What you get with $54 billion is more or less the status quo. So: Why this number? One reason must be Mick Mulvaney, the former South Carolina congressman turned Trump budget director. He’s more a budget hawk than a defense hawk. And the difference is significant. Privileging the deficit over defense says a lot about Mulvaney’s priorities—as well as this administration’s.
I suspect Defense Secretary Jim Mattis feels differently. As would anyone who wakes up in the morning to news from Afghanistan, Iraq, Syria, the Baltic States, Venezuela, the Korean peninsula, the Persian Gulf, the South China Sea, wherever. Anyone who talks to soldiers, sailors, pilots, and technicians about outdated and overused equipment. Anyone who reads about ISIS drone swarms and Russian nuke-capable drone subs.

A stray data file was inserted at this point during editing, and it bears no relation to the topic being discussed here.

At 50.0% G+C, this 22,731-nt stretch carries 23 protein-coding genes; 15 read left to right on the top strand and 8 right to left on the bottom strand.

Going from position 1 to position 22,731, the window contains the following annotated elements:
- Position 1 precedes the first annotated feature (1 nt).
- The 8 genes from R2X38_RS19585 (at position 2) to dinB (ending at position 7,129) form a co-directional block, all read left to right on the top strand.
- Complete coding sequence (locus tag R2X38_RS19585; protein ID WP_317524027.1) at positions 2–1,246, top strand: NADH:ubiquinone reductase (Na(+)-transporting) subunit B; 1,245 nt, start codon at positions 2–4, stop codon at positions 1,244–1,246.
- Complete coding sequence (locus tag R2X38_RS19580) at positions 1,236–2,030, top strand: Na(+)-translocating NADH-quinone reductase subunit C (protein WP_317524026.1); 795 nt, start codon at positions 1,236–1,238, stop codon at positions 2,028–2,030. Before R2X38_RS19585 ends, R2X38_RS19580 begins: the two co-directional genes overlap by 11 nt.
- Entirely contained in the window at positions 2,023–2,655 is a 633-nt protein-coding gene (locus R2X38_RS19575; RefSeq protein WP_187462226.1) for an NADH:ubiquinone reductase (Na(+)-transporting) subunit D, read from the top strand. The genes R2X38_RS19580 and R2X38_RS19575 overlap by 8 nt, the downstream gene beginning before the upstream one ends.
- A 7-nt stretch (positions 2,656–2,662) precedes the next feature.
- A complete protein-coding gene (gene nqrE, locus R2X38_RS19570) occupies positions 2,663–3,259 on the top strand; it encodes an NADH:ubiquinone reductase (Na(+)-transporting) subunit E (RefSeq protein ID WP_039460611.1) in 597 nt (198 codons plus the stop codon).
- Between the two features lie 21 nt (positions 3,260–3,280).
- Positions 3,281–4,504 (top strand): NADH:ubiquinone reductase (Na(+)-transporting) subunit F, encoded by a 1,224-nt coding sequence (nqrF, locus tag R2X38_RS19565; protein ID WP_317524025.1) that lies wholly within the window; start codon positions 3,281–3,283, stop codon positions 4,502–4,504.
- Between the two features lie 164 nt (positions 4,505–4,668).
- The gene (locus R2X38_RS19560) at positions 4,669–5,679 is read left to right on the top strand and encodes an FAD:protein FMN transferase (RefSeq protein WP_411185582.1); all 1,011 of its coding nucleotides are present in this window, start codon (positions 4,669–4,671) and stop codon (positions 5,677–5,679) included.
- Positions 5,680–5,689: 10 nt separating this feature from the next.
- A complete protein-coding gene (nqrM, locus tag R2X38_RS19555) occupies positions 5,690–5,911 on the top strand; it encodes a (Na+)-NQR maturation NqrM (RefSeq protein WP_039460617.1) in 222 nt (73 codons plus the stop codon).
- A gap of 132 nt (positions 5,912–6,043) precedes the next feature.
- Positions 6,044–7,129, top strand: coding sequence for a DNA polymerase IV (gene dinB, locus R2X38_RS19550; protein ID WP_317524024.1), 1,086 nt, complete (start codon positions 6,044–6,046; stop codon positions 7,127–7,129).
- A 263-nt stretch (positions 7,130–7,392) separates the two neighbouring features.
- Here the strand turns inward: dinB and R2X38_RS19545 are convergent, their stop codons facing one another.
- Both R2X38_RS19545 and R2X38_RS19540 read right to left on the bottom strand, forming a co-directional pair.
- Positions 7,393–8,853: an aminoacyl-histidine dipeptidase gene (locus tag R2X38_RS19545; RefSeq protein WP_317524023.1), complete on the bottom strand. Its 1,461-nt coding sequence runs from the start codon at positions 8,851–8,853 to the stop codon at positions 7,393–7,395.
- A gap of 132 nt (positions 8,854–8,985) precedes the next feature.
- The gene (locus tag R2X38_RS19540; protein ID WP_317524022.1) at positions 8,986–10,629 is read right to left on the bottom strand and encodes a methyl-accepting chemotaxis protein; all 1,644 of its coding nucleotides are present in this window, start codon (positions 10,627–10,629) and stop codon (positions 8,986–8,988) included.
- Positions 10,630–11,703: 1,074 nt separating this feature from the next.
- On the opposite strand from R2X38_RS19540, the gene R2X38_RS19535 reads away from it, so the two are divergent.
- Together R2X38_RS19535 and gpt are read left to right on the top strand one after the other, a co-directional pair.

It’s up to Trump to choose between his accountant and his favorite general. Seems obvious to me. Making the decision all the easier is consideration of politics and economics. National security factored heavily into Trump’s election. Soldiers, veterans, and their families and friends and allies comprise a large part of his base. Spending more on defense would not only fulfill a campaign promise but also reward this important constituency. And nothing bestirs national pride more than the peaceful display of our might—in parades, in flyovers, in exhibitions, in naval exercises.